Friday, August 17, 2012

"Let it be Color" --- Sold

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I kind of like my recent still life by adding a Chinese character. So I want to explore this approach even more. The character in my today's painting means "color". A plateful of peppers with various colors matches this meaning. This new approach makes me pay more attentions to the execution methodology  of a painting, which I don't know much about. When I did my "light" painting, I really had a hard time painting wet-on-wet for the character and background. The character needs high accuracy to maintain its calligraphic beauty and the background needs to be uniform. So wet-on-wet is not a good way to do it. For today's painting, I used acrylic for the background. It dried about 30 minutes, then I painted the character on top. I also learned from doing this painting that dark colors needs a relatively large area to show its value. I used burnt umber plus a touch of white for the background. Its value is around "3" in a 10 scale value range. When I started, it looks black to me in contrast to the white painting board. After I covered the board and wrote the character on it. The background looked significantly lighter. It seemed I got my pupils dilated. On this background, my colors for the peppers are so bright. I used almost all out-of-tube colors for them. This painting is an eye opener for me, literally.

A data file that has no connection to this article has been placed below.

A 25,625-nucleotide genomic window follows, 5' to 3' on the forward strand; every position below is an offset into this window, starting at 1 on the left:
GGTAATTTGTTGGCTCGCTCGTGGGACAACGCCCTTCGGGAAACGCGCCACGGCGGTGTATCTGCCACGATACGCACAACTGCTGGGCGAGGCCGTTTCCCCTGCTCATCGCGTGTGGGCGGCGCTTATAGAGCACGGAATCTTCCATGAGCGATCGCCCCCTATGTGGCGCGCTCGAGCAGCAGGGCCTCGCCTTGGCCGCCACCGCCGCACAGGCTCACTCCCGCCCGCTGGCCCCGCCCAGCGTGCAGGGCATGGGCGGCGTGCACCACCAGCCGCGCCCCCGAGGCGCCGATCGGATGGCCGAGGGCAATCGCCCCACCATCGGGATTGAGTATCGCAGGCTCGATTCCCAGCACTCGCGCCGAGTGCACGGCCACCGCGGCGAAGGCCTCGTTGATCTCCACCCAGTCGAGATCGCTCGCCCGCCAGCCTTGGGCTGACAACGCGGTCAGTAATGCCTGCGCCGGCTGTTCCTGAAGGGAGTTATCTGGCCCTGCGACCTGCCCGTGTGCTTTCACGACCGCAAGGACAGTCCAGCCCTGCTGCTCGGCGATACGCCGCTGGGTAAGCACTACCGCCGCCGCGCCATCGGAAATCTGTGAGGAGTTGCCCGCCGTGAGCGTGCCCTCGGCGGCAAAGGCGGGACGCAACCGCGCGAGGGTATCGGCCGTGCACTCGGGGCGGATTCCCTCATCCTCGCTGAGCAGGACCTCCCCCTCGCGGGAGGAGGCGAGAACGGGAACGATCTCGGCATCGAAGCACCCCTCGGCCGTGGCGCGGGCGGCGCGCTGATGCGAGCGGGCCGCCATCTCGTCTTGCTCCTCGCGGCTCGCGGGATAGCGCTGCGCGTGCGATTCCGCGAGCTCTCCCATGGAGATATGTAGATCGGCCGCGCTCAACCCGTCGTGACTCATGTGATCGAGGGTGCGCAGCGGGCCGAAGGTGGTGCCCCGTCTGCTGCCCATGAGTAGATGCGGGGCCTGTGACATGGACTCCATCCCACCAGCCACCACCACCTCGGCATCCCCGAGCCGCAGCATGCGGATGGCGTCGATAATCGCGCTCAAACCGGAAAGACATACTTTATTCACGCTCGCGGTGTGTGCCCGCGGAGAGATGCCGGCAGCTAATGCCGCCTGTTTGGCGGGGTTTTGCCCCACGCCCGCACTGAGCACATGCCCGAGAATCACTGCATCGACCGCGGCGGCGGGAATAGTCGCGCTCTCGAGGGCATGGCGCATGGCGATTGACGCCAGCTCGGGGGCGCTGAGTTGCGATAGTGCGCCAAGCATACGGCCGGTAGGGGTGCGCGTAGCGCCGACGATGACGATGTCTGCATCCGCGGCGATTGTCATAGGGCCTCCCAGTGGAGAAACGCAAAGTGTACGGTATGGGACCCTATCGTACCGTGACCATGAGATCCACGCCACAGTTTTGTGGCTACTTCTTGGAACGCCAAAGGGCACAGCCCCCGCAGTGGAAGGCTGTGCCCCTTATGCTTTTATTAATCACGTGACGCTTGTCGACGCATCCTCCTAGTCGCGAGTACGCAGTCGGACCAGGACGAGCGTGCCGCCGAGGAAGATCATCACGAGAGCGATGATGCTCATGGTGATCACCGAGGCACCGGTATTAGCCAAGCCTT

1 comment:

Peter Rutkowski said...

Hi Qiang,

Firstly, congratulations on completing your studies at AAU. What a grate job you have done on those figure paintings! You have mention a problem with painting wet-on-wet, when doing your Chinese character painting. I think there is a solution to this problem. Watching the tutorials of the artist Daniel Edmondson, I have learned the trick of removing unwanted paint out of the background with a Q - tip. A good idea is to use the cheap, less fuzzy Q-tips you can by in "a dollar store".

Anyway, Thank you for being such a great inspiration!